Inflation is stalking the world, with central banks reacting decisively and outspokenly; global growth is slowing; most risks are on the downside.
The US and UK economies are upside down, and China’s is slowing.
Meanwhile, in Europe, the war in Ukraine has triggered an energy crisis that shows no signs of abating.
The Managing Director of the IMF has warned that we cannot rule out another global recession.
Here in Australia, we have a lot going for us – solid growth and low unemployment in mind – but we are not spared.
Like many other countries around the world, we are experiencing this now familiar combination of supply chain disruptions, high energy prices, soaring inflation and falling real wages.
Although global factors are at the root of many of our challenges, they do not explain them all.
In fact, our problems with real wage growth, skills shortages, weak business investment and stagnating productivity have been brewing for a decade.
Australia’s new government recognizes that they cannot be tamed without genuine collaboration and cooperation –
Here in Australia, with our Indonesian friends, and with the world beyond.
Earlier this month, Prime Minister Anthony Albanese and I convened a jobs and skills summit to bring people together around these economic challenges.
Its success has reminded us that we achieve much more when we work together than when we are isolated or against the grain.
This is the approach we take in our relations with Indonesia.
With this in mind, our officials will speak today about the global economy, but also about retirement savings, investment and climate change.
I was delighted to see Deputy Treasurer Stephen Jones leading a superannuation delegation to Jakarta just a few weeks ago.
Our super pool is worth $3.4 trillion and it will only grow, expanding investment opportunities in markets like yours.
Australia was Indonesia’s 15th largest investor in 2021, and I know we can go higher on that list.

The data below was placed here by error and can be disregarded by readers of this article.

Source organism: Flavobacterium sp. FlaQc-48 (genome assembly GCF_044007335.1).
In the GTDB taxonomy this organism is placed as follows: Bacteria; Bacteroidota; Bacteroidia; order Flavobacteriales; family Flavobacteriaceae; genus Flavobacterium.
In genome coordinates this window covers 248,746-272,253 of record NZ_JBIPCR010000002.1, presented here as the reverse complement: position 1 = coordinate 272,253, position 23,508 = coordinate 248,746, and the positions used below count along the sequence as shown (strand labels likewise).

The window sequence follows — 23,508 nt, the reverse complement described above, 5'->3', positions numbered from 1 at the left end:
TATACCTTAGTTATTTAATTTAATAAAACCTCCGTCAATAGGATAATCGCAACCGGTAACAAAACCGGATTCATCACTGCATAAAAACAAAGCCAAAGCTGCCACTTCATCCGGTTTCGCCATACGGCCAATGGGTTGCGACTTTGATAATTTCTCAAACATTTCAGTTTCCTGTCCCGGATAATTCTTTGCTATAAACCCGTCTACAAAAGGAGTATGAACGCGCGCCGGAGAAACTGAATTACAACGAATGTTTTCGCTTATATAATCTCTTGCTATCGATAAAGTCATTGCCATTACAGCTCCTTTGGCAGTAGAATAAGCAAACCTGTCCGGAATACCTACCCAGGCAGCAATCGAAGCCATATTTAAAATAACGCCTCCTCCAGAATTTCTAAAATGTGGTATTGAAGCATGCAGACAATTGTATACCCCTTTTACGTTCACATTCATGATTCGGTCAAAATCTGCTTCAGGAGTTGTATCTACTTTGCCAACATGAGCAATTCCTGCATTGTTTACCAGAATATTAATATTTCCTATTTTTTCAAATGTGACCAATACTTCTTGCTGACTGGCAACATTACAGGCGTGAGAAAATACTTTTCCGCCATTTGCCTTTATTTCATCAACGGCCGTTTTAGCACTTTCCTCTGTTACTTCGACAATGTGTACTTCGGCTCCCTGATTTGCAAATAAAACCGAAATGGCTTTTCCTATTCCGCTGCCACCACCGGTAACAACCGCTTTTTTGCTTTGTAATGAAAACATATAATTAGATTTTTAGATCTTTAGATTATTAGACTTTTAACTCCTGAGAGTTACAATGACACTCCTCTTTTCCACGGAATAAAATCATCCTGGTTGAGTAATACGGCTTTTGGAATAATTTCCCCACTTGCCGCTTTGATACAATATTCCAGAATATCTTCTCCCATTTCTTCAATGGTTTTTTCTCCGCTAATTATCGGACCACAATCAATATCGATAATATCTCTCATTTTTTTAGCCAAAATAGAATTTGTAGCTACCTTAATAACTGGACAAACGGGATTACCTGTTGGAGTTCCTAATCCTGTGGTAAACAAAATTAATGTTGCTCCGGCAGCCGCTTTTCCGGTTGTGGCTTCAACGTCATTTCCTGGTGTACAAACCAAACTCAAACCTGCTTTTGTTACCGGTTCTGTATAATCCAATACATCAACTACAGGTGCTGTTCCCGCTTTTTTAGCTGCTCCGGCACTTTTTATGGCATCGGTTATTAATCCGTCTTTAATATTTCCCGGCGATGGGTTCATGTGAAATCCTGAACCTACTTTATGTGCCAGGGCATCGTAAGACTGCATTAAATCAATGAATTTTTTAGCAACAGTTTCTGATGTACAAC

Our funds have an important role to play in addressing the housing shortage, but also in the transition to clean energy: making the kinds of investments that maximize financial returns while contributing to a stronger, more sustainable economy.
By the end of the year, we plan to consult on standardized and internationally harmonized reporting requirements for climate-related disclosures.
We hope this sparks a broader conversation about clean energy and climate finance.
And we know it will help investors identify clean energy opportunities, helping to drive our emissions to net zero by 2050.
Our government recognizes and commends Indonesia’s significant efforts here and the political courage you have shown.
We are pleased to partner with you, including through the establishment of the $200 million infrastructure and climate fund for Indonesia announced by the Prime Minister in June.
We look forward to more collaboration and cooperation –
Here in Australia, between Australia and Indonesia, with the region, and with the world.
We see the Memorandum of Understanding, your presidency of the G20, the dialogue today, all the work to come on investment and clean energy, from the same angle.
Thank you and I look forward to strengthening our friendship and participating in today’s discussions.